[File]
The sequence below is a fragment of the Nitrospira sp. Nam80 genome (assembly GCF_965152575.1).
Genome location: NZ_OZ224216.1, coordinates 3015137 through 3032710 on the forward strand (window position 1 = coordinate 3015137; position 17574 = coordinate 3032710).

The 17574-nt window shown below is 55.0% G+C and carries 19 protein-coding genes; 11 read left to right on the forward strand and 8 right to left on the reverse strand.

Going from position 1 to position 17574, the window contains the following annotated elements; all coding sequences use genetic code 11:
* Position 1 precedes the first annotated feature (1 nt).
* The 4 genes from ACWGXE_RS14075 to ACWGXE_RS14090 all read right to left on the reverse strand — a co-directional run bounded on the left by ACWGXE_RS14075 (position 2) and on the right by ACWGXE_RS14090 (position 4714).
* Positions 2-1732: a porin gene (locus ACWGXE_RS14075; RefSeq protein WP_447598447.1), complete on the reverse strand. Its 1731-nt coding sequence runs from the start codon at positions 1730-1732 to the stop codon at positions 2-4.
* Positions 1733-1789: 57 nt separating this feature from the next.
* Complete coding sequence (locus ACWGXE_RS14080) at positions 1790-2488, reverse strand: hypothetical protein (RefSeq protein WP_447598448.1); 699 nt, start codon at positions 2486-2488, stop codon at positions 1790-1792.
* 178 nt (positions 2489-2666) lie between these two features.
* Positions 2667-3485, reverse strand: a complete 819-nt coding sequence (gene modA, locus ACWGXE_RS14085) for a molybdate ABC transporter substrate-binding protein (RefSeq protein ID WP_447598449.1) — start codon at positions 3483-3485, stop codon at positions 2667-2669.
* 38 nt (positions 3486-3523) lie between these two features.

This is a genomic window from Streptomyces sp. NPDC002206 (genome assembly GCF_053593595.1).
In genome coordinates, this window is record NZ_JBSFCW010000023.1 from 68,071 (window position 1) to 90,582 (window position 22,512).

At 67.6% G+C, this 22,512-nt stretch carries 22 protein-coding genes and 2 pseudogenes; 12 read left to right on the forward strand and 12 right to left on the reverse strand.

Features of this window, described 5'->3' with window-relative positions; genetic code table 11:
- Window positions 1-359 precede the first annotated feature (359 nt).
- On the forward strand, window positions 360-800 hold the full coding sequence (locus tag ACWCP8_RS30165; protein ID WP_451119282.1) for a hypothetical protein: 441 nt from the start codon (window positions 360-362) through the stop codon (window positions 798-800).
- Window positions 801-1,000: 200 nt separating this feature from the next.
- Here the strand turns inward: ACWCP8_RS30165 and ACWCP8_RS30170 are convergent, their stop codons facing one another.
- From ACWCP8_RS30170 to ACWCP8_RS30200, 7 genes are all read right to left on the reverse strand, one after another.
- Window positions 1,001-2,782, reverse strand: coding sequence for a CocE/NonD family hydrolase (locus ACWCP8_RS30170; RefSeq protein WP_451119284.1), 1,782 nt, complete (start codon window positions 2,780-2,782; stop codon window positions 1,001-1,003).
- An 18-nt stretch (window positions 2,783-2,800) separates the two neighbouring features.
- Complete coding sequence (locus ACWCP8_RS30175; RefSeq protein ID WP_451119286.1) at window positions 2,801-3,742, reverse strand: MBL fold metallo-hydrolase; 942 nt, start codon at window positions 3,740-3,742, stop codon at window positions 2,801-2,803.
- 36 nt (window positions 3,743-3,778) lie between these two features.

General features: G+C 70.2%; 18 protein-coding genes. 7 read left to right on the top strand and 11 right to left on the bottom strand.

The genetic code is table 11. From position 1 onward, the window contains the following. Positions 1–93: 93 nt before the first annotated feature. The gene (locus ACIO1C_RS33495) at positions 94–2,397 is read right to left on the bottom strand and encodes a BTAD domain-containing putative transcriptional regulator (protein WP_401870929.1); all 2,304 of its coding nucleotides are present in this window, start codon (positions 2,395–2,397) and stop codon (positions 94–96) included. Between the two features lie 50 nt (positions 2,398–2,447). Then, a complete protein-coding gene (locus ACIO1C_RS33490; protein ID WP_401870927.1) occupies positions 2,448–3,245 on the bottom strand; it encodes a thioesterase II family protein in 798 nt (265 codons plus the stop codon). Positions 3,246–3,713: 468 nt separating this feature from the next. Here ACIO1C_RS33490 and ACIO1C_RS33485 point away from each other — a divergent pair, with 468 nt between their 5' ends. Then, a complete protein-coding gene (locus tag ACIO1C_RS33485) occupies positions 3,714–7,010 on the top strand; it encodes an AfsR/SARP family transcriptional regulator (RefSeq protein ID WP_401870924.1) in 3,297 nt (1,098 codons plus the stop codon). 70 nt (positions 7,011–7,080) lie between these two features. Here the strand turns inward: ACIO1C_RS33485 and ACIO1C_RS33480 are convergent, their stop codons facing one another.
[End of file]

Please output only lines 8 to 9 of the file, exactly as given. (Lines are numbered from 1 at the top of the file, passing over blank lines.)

* Positions 1733-1789: 57 nt separating this feature from the next.
* Complete coding sequence (locus ACWGXE_RS14080) at positions 1790-2488, reverse strand: hypothetical protein (RefSeq protein WP_447598448.1); 699 nt, start codon at positions 2486-2488, stop codon at positions 1790-1792.